When you start to dive into competitive Super Smash Bros., the term “hitstun” will become more and more prevalent. If you’ve ever watched a Smash tournament stream, you’ve probably heard the commentators mention hitstun but didn’t quite know what they were talking about.
We’ve got all the info to explain it here, such as what exactly hitstun is, what it means in competitive play, and how it differs across Smash games.
What Is Hitstun?
Hitstun is the brief period of time after being hit by an attack where a character is unable to do anything. How much time a character is in hitstun is directly related to how much knockback the move they were hit with has; a stronger move will give more hitstun than a weak move.
It should be noted that while you can’t throw out a move, jump or dodge while in hitstun, you still have some options that can make your life easier while in hitstun: you can use directional influence (which is when you use the control stick to influence where your character will end up upon being hit) and you can tech.
Every Smash game has a programmed value for hitstun, with a multiplier based off the amount of knockback received, and this determines how long a character is in hitstun.
What Is The Importance Of Hitstun?
Hitstun is the foundation of all “true” combos in Smash; in order for a combo to be consistent and unavoidable by dodges/counterattacks, the combo must be done while the other character is in hitstun.
As such, combos will oftentimes be quicker moves that have less knockback so that characters don’t get knocked too far away, while also offering enough hitstun so that you can continue to hit the opponent with attacks. Stronger moves might do more damage individually and do a lot of hitstun, but they have a lot of cooldown and can knock opponents too far away so that the hitstun will wear off before you can follow up.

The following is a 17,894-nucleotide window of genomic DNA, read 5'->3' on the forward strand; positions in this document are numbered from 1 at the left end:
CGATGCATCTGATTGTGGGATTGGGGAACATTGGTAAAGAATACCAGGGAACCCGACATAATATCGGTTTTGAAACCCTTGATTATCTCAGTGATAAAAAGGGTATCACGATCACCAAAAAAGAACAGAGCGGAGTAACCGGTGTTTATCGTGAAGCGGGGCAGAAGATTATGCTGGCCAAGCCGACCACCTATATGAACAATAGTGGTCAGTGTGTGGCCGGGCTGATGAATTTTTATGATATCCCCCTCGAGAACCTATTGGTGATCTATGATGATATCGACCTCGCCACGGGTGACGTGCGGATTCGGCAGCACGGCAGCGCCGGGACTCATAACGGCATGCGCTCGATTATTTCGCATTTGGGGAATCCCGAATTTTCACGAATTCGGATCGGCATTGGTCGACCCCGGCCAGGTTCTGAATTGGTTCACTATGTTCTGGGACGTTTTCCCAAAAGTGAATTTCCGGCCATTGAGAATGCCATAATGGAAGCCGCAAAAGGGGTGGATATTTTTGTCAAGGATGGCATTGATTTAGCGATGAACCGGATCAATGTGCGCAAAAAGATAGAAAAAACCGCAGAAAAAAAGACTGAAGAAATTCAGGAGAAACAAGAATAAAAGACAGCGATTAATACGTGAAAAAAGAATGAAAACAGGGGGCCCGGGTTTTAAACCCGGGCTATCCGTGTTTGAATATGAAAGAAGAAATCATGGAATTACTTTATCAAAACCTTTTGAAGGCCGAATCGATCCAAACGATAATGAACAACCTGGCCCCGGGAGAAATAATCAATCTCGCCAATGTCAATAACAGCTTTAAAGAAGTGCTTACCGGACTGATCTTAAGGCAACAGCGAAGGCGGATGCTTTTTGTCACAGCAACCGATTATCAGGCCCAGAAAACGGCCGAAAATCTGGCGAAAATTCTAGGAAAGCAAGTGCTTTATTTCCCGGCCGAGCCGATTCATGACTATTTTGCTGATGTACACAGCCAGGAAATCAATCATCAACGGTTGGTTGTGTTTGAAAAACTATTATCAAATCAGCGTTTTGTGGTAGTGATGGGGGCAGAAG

This is where knowledge such as frame data comes into play when discovering combos: frame data tells you how fast moves come out, how long the cooldown is, and if you’re able to connect certain moves in the right time frame. In short, frame data tells you what is possible to do with your character. Combine this with hitstun on these different moves, and you have the basis for discovering a character’s combo game.
Hitstun is also crucial to learn because it can give you the upper hand in knowing what the other character can do: if you know their hitstun is about to wear off before you can follow up, you can be prepared for any counterattack or defensive move that they might toss out. It allows you to keep the pressure on and never give them room to breathe.
Hitstun Across Smash Games
Hitstun across Smash games will differ, with the original Super Smash Bros. having the highest hitstun modifier in the entire series; because of this, the game has a reputation for a deadly combo game where one hit can mean an entire stock. This can lead to some neutral-heavy matches, as well as some campier endeavors.
Notably, Super Smash Bros. Brawl is a game where the combos are few and far between. This was often attributed to a lack of hitstun, but this is false: Brawl actually has the same hitstun modifier as Super Smash Bros. Melee. The reason Brawl has less combos than Melee is due to “hitstun canceling,” where a character can airdodge or dish out an attack after a set number of frames regardless of how much hitstun they’re supposed to be in. This means that essentially all “true” combos aren’t possible as they normally would be.
Hitstun is an essential aspect of combos in Smash, and it can become a real science to try and learn about it in depth. With practice, knowing what you can do when a character in is hitstun (and what your options are when you yourself are in hitstun) will become second nature.